consisting of ∼8 devices distributed throughout the MoEDAL cavern at IP8. TMPX will be used
to monitor highly ionizing beam related backgrounds. Each pixel of the innovative TimePix chip
contains a preamp, a discriminator with threshold adjustment, synchronization logic and a 14-bit
counter. MoEDAL uses TimePix Time-over- Threshold modes where each pixel acts as an ADC for
energy measurement. Effectively, the TimePix device is a tiny electronic bubble-chamber providing a
real-time “colour” (energy dependent) movie of the background.
The MoEDAL NTD and MMT arrays are completely passive requiring no readout electronics,
high voltage, gas supply or trigger. The NTD plastic will be replaced twice for each period of p-p
running. The Al MMT volumes will be replaced only once per year. The exposed NTD plastic and Al
MMT volumes will be sent to remote sites for analysis. A separate set of NTD plastic stacks will be
utilized for the short heavy-ion run that takes place after the period of p-p running. Thus, MoEDAL
has two novel ways to register the presence of new physics. It is envisaged that MoEDAL will run for
five yearly periods requiring the various detection volumes to be changed at least five times, in order
to reach MoEDAL’s approved integrated luminosity. As the TimePix pixel device array is accessed
via the web, it is not necessary to continuously man MoEDAL.
Any HIP BSM particle crossing an NTD stack within 45o angle to the normal will be detected
with 100% efficiency. The signal for a HIP is a set of 20 equal sized etch pits - aligned with a
precision of 10 μms/pit pointing towards IP8. In the case of a monopole nearing the end of its range
the etch pits will be decreasing in size as the monopole ionizing power decreases with speed, unlike
electrically charged particles. Although, the low energy highly ionizing backgrounds can “fog the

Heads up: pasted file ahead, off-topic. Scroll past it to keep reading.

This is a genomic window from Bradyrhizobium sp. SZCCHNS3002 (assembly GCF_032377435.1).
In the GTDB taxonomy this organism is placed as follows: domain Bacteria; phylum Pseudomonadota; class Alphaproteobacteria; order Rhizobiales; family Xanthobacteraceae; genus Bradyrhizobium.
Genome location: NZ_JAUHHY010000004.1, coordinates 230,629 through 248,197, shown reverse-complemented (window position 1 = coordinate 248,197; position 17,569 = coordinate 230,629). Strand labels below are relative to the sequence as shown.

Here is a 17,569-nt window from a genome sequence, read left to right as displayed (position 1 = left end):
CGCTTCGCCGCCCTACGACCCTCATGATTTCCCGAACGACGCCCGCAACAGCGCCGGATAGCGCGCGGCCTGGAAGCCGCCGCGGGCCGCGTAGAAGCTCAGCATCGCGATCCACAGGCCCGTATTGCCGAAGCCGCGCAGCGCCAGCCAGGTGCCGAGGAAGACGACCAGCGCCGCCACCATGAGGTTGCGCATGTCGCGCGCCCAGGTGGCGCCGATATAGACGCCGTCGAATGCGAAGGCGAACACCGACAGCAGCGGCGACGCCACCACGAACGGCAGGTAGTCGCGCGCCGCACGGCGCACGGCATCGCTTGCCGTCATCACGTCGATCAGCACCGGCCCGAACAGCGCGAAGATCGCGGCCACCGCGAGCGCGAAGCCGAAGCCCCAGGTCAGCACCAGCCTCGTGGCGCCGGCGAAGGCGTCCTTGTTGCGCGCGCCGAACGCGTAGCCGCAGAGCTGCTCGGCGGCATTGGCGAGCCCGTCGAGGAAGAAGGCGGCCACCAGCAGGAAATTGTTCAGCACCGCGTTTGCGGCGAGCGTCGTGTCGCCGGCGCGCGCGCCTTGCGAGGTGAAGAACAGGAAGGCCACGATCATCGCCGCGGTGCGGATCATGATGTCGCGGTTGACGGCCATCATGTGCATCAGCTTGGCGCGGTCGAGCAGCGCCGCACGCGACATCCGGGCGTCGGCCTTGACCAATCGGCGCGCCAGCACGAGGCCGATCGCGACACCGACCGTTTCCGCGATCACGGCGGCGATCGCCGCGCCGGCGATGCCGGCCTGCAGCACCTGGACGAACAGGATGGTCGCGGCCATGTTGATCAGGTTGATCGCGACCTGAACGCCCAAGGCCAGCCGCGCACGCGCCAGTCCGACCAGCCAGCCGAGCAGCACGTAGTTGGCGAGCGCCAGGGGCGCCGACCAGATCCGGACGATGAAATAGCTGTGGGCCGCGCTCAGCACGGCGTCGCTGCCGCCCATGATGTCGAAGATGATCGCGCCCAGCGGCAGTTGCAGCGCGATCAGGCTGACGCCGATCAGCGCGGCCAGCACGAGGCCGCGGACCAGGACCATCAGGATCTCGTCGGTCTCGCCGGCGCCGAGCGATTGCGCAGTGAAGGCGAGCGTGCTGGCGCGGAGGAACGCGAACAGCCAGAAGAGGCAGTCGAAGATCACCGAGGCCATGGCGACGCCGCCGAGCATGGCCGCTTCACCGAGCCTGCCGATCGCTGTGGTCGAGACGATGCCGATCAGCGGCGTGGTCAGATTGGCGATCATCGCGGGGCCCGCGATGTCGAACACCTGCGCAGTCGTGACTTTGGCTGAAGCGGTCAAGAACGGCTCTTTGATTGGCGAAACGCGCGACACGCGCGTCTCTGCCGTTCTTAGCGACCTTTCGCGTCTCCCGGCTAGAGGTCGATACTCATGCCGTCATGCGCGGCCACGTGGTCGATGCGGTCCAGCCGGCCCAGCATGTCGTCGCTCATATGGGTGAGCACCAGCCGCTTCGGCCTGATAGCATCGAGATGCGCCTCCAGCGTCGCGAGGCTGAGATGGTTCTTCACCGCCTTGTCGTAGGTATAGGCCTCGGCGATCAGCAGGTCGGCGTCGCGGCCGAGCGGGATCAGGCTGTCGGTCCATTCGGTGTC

film” they cannot “fake” a signal. There is no Standard Model (SM) background to HIP messengers
of new physics in the NTD or MMT detectors.
Standard collider detectors are not optimized for the detection of HIPs such as magnetic
monopoles and massive long-lived or stable charged particles. Rather, the general-purpose
detectors, such as ATLAS and CMS, are designed to detect minimum-ionizing particles moving near to the
speed of light. Effects arising from the particles low velocity and high-density energy deposition, such
as electronics saturation, light quenching in scintillators, and adjacent hits from delta electrons, are
extremely challenging to deal with. Indeed, in some cases it may be impossible to make an accurate
measurement of the effective charge of the particle. For example, the resulting dead time as a result of
electronics saturation may be of the order of the bunch crossing time. In addition HIPS will be quickly
absorbed within the detector mass even before they penetrate far into the inner tracking detectors.
On the other hand, MoEDAL does not suffer from the problems that would severely hamper
detection of slow moving HIPS at the main LHC detectors. The NTD based sub-detectors have the
demonstrated ability to measure accurately the ionizing power of a HIP. The MMT sub-detector, read
out through a remote SQUID, can directly detect magnetic charge - no other Collider detector has